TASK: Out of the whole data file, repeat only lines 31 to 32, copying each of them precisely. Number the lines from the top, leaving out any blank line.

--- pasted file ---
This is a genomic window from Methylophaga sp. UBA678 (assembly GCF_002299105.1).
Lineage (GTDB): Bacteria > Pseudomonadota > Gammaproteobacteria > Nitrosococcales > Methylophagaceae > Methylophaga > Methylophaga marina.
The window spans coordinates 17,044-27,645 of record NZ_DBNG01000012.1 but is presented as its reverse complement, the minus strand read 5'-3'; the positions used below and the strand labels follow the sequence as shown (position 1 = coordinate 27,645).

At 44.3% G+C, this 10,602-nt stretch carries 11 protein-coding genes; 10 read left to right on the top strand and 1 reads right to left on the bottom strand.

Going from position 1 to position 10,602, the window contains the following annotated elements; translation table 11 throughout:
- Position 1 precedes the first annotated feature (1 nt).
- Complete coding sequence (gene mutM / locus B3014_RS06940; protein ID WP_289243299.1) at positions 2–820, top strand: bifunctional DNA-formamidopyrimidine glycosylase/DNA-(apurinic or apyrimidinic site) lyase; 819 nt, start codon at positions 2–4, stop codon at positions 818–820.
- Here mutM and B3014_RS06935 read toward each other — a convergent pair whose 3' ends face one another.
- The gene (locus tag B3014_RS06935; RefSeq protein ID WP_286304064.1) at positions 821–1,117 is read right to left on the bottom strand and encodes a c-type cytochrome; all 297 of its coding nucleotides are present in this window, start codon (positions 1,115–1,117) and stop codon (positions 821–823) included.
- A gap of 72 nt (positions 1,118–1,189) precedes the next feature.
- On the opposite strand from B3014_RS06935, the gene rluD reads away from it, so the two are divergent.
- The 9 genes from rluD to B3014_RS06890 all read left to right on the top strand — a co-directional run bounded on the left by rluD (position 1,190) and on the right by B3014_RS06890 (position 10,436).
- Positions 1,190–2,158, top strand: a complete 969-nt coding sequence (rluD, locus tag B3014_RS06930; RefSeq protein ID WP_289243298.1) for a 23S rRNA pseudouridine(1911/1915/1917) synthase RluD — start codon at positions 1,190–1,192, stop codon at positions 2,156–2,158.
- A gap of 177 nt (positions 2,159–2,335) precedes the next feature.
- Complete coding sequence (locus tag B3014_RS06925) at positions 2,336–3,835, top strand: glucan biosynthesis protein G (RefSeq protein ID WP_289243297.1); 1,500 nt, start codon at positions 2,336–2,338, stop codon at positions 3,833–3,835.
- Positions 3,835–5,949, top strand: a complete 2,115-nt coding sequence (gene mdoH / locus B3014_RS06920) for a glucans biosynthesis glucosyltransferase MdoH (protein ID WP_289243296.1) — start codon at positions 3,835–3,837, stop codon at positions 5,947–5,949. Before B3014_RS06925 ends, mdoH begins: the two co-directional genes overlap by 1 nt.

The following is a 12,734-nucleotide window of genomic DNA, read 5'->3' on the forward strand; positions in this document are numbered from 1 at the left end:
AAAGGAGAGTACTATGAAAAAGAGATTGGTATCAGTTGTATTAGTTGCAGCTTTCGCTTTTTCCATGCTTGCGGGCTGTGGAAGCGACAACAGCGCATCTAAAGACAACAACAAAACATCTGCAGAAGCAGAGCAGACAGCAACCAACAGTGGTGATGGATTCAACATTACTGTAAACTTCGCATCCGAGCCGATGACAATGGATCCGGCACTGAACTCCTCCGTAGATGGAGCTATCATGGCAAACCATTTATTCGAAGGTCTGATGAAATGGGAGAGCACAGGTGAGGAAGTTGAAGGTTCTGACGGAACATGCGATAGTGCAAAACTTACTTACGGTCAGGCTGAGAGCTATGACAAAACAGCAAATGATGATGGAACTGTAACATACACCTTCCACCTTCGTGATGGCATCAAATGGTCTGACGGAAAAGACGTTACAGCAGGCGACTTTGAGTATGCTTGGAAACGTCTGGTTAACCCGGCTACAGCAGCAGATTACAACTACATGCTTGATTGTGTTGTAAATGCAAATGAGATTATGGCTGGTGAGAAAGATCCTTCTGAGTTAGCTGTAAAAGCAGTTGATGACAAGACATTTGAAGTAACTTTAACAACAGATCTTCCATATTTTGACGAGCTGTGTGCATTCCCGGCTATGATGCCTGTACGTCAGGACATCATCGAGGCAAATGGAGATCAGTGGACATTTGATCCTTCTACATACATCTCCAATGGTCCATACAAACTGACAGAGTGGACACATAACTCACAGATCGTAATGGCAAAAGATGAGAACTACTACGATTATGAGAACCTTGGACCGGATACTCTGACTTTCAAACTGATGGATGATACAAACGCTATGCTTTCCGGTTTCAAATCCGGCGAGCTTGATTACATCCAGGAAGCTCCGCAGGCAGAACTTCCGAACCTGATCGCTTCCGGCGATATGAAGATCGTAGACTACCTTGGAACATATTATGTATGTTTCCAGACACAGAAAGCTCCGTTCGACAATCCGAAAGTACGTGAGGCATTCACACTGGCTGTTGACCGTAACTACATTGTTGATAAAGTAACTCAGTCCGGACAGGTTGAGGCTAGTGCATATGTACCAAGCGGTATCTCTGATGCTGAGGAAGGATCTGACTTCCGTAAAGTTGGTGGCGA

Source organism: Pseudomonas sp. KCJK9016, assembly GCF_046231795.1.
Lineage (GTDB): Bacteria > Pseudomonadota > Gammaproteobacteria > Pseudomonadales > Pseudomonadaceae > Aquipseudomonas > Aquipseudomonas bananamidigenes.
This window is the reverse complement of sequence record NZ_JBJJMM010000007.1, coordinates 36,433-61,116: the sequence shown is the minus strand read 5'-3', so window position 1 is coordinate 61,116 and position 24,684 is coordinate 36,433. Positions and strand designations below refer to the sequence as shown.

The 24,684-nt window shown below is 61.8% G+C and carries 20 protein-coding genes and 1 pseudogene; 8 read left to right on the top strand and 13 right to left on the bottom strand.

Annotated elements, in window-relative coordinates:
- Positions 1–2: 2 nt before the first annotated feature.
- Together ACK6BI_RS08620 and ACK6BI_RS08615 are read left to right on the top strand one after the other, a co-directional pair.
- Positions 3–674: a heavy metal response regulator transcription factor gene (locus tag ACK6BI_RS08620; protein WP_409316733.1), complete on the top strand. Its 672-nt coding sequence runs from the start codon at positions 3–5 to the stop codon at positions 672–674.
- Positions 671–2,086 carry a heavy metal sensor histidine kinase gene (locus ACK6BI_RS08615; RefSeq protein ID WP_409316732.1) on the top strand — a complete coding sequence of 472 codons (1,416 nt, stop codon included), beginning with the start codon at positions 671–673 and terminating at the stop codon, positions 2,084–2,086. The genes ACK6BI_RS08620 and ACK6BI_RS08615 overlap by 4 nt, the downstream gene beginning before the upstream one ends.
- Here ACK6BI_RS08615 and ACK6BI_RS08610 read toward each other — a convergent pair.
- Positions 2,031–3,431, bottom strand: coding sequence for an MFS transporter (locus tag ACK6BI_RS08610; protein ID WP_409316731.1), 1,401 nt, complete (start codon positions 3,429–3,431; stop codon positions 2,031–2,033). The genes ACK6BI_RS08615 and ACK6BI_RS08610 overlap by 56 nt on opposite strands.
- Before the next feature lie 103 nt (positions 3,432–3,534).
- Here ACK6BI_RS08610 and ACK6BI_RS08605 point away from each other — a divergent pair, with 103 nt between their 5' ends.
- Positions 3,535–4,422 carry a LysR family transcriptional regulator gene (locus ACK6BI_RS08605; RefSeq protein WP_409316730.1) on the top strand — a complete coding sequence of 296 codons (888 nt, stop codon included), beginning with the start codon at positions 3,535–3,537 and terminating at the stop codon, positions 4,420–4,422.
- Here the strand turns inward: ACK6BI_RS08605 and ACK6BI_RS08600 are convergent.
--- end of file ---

- Here ACK6BI_RS08610 and ACK6BI_RS08605 point away from each other — a divergent pair, with 103 nt between their 5' ends.
- Positions 3,535–4,422 carry a LysR family transcriptional regulator gene (locus ACK6BI_RS08605; RefSeq protein WP_409316730.1) on the top strand — a complete coding sequence of 296 codons (888 nt, stop codon included), beginning with the start codon at positions 3,535–3,537 and terminating at the stop codon, positions 4,420–4,422.